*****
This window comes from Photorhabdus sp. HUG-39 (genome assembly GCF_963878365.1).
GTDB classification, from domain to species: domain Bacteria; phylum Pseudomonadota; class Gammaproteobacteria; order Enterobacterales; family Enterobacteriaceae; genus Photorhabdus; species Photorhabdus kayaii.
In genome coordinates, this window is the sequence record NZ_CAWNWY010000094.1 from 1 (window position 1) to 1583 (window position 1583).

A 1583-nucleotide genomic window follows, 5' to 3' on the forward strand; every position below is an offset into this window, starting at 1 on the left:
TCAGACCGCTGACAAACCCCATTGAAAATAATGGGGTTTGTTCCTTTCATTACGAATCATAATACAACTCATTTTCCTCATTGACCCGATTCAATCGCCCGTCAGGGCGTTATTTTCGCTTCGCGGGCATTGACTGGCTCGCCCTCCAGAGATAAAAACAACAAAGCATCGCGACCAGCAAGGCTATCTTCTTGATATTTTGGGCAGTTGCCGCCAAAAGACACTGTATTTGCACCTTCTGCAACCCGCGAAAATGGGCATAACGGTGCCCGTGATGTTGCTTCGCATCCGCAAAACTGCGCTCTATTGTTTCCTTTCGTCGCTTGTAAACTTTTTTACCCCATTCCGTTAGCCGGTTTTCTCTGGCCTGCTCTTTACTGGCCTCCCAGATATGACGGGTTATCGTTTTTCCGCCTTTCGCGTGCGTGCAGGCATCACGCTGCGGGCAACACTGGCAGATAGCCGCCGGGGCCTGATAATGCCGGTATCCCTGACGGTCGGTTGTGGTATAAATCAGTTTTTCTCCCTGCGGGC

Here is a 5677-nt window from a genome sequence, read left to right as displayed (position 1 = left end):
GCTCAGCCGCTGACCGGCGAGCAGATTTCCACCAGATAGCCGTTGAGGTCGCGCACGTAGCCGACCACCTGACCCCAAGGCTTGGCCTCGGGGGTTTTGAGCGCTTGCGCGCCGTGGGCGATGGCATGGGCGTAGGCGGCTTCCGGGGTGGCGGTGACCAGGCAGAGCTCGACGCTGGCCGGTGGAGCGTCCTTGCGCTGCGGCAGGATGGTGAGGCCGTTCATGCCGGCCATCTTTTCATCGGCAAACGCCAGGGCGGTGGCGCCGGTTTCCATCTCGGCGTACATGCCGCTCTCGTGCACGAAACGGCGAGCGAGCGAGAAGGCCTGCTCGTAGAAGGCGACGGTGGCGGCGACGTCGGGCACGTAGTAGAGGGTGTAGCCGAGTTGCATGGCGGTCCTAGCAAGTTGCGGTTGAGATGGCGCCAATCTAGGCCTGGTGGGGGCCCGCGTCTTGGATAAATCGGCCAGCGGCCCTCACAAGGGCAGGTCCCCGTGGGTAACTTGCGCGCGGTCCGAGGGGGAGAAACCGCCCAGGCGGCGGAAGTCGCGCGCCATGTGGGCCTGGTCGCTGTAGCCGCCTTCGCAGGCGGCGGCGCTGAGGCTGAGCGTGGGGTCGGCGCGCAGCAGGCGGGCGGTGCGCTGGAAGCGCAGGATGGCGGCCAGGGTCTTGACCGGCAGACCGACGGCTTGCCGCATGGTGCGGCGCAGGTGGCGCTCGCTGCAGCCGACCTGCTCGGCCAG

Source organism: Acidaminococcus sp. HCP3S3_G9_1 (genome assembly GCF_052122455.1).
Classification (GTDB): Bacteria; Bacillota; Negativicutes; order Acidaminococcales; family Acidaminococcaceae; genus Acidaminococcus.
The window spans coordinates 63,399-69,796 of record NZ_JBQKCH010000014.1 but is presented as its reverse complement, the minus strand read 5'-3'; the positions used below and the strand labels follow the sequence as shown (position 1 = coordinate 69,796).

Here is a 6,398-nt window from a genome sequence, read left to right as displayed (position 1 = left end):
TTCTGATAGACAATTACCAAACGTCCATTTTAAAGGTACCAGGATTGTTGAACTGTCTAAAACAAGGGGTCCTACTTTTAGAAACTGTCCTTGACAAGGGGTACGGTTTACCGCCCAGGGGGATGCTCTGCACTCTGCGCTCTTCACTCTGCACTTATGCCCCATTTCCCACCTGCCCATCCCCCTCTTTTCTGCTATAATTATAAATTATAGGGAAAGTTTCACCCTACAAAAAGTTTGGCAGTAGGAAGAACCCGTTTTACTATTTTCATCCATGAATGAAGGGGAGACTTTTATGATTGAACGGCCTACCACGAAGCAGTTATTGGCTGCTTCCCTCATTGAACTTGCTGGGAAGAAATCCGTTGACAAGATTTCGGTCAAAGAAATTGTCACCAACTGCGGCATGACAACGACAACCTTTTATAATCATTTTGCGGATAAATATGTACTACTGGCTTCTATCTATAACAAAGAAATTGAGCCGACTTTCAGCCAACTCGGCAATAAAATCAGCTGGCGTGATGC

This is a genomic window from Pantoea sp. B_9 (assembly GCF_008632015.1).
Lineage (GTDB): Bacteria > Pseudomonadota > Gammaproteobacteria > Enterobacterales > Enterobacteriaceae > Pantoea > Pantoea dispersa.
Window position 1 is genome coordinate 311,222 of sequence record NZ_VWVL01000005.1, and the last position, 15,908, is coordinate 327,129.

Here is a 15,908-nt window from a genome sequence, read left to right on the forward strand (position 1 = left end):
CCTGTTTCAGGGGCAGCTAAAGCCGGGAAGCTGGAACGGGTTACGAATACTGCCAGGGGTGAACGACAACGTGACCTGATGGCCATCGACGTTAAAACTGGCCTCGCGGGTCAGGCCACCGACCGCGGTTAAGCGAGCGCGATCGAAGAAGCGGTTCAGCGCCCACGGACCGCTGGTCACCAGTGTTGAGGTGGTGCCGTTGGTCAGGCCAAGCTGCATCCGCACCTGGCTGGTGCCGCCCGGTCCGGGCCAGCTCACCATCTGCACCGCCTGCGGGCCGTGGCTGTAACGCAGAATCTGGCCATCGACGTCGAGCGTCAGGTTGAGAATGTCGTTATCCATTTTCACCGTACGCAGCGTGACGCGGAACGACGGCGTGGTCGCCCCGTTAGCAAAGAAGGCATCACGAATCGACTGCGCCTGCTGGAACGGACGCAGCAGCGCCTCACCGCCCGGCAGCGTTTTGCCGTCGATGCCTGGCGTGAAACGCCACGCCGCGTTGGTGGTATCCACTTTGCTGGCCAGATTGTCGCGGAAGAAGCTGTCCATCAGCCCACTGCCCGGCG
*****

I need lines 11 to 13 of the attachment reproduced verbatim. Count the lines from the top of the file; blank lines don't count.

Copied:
Here is a 6,398-nt window from a genome sequence, read left to right as displayed (position 1 = left end):
TTCTGATAGACAATTACCAAACGTCCATTTTAAAGGTACCAGGATTGTTGAACTGTCTAAAACAAGGGGTCCTACTTTTAGAAACTGTCCTTGACAAGGGGTACGGTTTACCGCCCAGGGGGATGCTCTGCACTCTGCGCTCTTCACTCTGCACTTATGCCCCATTTCCCACCTGCCCATCCCCCTCTTTTCTGCTATAATTATAAATTATAGGGAAAGTTTCACCCTACAAAAAGTTTGGCAGTAGGAAGAACCCGTTTTACTATTTTCATCCATGAATGAAGGGGAGACTTTTATGATTGAACGGCCTACCACGAAGCAGTTATTGGCTGCTTCCCTCATTGAACTTGCTGGGAAGAAATCCGTTGACAAGATTTCGGTCAAAGAAATTGTCACCAACTGCGGCATGACAACGACAACCTTTTATAATCATTTTGCGGATAAATATGTACTACTGGCTTCTATCTATAACAAAGAAATTGAGCCGACTTTCAGCCAACTCGGCAATAAAATCAGCTGGCGTGATGC

This is a genomic window from Pantoea sp. B_9 (assembly GCF_008632015.1).